More on Friending

i just bought a macOne of my last posts, Don’t Friend Me, discussed my thoughts on libraries friending other libraries. A couple of commenters didn’t agree, and said so in my comments – which is cool – in fact, you might want to check out the discussion and chime in yourself, if you haven’t yet.

Instead of answering individual comments with another comment, I thought I’d lump a couple of comments/questions together and make another post out of it. See what you think, and feel free to comment, as always.

But first, you have some required reading. Go read Darren Rowse’s (the problogger guy) post, Defining Twitter Goals: A Tip for Successful Use of Twitter (on his new twitip blog). A quote: “Being successful at something is very hard if you don’t know what you want to achieve. It’s much easier to hit your target… if you know what it is.” He goes on to explain how goals are needed in the use of social networking sites. So… go read it … I’m waiting …

OK then. Here’s where I’m going … I think that many libraries haven’t really figured out goals for their shiny, new social networking sites/tools. When they start collecting friends, they immediately pick the safe route – friending primarily other libraries that are doing the same thing.

And that’s great for learning the new tool. But at some point, it’s a good thing to figure out what you really want out of the SN site, and then start pursuing that. My guess is this: the goal in friending isn’t to gather other libraries – it’s to gather patrons as friends.

Now, on to the comments:

Bobbi said:

“By nature people are joiners”

Have you read Groundswell? It purports that only a percentage of people are joiners. Check out their profile tool – for example, I put myself into it (42 year old US-based male), and here’s what their research shows: only 34% of my age group are joiners. More in the next quote…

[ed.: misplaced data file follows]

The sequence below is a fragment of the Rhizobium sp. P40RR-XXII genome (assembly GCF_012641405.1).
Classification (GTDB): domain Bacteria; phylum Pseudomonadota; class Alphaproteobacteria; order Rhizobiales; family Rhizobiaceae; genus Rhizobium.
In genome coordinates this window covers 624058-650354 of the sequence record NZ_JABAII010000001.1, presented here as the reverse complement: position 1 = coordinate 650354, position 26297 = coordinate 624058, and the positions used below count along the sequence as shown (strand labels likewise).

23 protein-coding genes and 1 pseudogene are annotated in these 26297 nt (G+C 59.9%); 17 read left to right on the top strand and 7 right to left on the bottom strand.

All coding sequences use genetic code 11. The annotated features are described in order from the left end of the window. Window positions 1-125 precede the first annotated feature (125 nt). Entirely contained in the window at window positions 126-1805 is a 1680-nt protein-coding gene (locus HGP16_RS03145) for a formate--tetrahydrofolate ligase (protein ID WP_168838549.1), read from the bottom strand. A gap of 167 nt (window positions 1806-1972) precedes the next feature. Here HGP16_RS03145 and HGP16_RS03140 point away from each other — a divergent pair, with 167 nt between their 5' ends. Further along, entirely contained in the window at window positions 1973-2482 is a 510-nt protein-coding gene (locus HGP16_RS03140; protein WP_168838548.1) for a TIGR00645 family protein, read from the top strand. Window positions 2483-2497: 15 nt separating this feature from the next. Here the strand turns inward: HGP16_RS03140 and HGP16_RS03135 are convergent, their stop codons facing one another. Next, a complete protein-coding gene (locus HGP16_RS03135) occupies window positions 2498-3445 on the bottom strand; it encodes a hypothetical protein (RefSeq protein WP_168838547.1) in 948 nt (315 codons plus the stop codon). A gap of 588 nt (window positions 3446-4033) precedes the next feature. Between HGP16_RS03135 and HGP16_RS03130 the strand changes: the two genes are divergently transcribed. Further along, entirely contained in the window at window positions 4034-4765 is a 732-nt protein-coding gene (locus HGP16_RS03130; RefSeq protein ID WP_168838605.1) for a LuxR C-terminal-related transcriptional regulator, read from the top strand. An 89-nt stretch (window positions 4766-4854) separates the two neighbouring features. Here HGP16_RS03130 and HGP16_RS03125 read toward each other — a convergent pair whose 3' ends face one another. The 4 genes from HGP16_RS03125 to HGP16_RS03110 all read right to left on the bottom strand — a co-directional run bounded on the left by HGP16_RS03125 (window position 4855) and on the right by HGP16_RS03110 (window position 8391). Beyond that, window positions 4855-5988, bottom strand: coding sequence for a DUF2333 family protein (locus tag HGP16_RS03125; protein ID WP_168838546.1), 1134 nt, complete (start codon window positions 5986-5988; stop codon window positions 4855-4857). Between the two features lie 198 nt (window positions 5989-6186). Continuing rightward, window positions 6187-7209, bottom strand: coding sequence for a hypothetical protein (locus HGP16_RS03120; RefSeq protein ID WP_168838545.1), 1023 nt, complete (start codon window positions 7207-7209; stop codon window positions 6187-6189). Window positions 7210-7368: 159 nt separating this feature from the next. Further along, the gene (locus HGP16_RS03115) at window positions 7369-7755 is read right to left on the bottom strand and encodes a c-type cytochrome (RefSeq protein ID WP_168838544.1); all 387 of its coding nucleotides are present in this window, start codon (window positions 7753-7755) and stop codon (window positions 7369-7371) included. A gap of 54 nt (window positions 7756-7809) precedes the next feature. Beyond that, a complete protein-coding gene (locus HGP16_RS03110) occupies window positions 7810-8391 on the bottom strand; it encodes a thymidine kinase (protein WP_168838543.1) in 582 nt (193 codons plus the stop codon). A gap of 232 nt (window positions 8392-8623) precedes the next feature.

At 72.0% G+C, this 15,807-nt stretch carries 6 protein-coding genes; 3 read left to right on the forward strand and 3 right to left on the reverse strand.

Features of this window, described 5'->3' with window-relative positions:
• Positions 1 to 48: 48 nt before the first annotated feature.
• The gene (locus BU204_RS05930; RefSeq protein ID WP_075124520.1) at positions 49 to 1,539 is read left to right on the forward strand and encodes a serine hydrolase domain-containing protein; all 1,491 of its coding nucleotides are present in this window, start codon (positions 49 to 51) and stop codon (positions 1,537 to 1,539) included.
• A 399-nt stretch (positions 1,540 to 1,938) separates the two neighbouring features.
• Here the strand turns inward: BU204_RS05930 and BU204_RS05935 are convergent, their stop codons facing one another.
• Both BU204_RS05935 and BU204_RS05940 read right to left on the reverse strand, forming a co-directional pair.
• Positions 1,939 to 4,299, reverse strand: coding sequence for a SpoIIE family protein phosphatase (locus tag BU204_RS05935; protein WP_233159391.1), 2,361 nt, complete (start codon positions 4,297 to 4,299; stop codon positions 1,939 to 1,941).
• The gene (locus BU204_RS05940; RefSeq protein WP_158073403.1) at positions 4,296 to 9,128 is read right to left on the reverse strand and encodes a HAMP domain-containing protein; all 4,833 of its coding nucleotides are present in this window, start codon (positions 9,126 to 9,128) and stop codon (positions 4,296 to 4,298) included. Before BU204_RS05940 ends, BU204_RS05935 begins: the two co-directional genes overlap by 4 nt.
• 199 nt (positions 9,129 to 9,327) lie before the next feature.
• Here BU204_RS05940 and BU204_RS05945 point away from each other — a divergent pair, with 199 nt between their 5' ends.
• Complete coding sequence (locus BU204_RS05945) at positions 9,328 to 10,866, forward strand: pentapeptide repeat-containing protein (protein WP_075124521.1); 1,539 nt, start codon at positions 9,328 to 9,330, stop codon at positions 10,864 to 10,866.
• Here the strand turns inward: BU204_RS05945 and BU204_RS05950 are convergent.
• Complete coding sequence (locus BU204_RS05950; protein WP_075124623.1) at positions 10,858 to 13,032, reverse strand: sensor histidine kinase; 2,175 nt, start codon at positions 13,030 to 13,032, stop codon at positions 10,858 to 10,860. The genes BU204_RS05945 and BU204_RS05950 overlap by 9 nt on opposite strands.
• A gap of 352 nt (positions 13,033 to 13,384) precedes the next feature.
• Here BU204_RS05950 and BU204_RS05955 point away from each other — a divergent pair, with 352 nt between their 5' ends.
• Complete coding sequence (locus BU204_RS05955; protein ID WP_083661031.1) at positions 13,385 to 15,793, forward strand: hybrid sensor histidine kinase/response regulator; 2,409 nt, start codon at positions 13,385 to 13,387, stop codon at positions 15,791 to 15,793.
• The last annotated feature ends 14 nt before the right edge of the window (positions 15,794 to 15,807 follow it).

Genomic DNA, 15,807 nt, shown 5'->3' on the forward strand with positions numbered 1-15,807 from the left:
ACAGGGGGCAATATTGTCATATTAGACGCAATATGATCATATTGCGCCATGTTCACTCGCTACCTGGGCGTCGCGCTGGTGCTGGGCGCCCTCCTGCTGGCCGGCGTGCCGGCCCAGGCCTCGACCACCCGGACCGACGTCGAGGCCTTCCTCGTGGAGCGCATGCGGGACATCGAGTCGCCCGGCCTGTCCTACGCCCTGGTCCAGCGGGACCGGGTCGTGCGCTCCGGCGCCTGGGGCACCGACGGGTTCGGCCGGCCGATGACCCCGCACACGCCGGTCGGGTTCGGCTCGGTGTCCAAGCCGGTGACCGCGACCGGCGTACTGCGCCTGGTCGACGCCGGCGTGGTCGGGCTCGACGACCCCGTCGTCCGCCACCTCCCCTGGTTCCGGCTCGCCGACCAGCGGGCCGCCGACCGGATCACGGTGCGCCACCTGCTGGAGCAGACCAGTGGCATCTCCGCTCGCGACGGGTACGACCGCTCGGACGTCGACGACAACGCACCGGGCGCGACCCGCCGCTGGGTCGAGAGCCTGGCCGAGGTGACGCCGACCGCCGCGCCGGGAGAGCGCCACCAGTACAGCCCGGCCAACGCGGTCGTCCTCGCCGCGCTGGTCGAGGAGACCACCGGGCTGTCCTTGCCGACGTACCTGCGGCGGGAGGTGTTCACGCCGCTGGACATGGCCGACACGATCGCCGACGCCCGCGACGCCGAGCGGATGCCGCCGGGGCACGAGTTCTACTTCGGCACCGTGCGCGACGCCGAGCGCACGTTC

“I’m not sure they do look to see who else is friends unless they are looking for people they know…”

Speaking for myself, I always look – I don’t want to friend a spam site, a person more interested in selling me something, etc… And I’ve read danah boyd, who says “… that “public displays of connection” serve as important identity signals that help people navigate the networked social world, in that an extended network may serve to validate identity information presented in profiles.” danah’s research implies that they do, in fact, look.


“If a patron wants to use a library Facebook or MySpace page, they will, if it works for them and fills a need they have”

Agreed – I have no beef with that. I think that’s putting all the responsibility on the patron, though. Libraries can do their part, too – by creating goals for a social networking site, and then working to meet those goals.


“Why tell libraries/librarians that they are … friending all wrong?”

Because I have a lot of libraries asking me why they aren’t getting any friends, or complaining that their friends are all from other libraries … they see that, then assume “it must not be working, right?” Those libraries have already noticed that they aren’t connecting with their local communities (that’s what they tell me they want to do), and are wondering what to do about it. So I’m trying to help.

“Fear of change” and “not being perfect” as I recall are factors that we are encouraging librarians not to be.”

Exactly. That’s why I write – to throw out ideas. Hopefully some of them work for some people. No one’s perfect – but we can all improve, right?

“Why not talk about this issue the other way around, perhaps a post about the hierarchy of friending?”

I’m planning on that in a future post…


“Then I began thinking about the great opportunity missed out by not intermingling here”

Right – that’s why we have a library/organizational account, and I have my personal account.


Libraries do indeed exist to connect with their local communities – we’ve done this way before the web was around! A digital social network like Facebook or Twitter is no different. Our goals should still include connecting with and serving our patrons.

Update: This is part of my slowly-growing series on organization-based friending in social networks. Here’s what I have so far: